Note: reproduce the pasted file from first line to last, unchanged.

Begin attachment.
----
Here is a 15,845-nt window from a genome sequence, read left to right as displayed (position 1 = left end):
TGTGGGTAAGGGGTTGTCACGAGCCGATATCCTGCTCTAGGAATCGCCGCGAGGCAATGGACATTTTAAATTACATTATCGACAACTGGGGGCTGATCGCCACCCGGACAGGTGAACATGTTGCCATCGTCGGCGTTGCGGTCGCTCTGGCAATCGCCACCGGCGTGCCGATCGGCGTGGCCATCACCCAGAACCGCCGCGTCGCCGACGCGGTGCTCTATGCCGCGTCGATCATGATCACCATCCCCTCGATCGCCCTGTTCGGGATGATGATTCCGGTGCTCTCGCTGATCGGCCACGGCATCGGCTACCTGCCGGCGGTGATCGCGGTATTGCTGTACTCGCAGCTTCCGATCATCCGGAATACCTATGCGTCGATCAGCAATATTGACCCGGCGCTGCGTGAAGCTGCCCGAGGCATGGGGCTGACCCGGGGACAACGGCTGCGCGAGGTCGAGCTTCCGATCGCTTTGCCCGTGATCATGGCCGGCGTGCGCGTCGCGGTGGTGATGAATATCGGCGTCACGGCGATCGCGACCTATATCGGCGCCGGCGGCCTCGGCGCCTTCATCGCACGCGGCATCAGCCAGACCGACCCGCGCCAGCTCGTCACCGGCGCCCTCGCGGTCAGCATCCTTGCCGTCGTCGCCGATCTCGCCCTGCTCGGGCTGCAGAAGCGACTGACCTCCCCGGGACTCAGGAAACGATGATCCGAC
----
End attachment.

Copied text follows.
Here is a 15,845-nt window from a genome sequence, read left to right as displayed (position 1 = left end):
TGTGGGTAAGGGGTTGTCACGAGCCGATATCCTGCTCTAGGAATCGCCGCGAGGCAATGGACATTTTAAATTACATTATCGACAACTGGGGGCTGATCGCCACCCGGACAGGTGAACATGTTGCCATCGTCGGCGTTGCGGTCGCTCTGGCAATCGCCACCGGCGTGCCGATCGGCGTGGCCATCACCCAGAACCGCCGCGTCGCCGACGCGGTGCTCTATGCCGCGTCGATCATGATCACCATCCCCTCGATCGCCCTGTTCGGGATGATGATTCCGGTGCTCTCGCTGATCGGCCACGGCATCGGCTACCTGCCGGCGGTGATCGCGGTATTGCTGTACTCGCAGCTTCCGATCATCCGGAATACCTATGCGTCGATCAGCAATATTGACCCGGCGCTGCGTGAAGCTGCCCGAGGCATGGGGCTGACCCGGGGACAACGGCTGCGCGAGGTCGAGCTTCCGATCGCTTTGCCCGTGATCATGGCCGGCGTGCGCGTCGCGGTGGTGATGAATATCGGCGTCACGGCGATCGCGACCTATATCGGCGCCGGCGGCCTCGGCGCCTTCATCGCACGCGGCATCAGCCAGACCGACCCGCGCCAGCTCGTCACCGGCGCCCTCGCGGTCAGCATCCTTGCCGTCGTCGCCGATCTCGCCCTGCTCGGGCTGCAGAAGCGACTGACCTCCCCGGGACTCAGGAAACGATGATCCGAC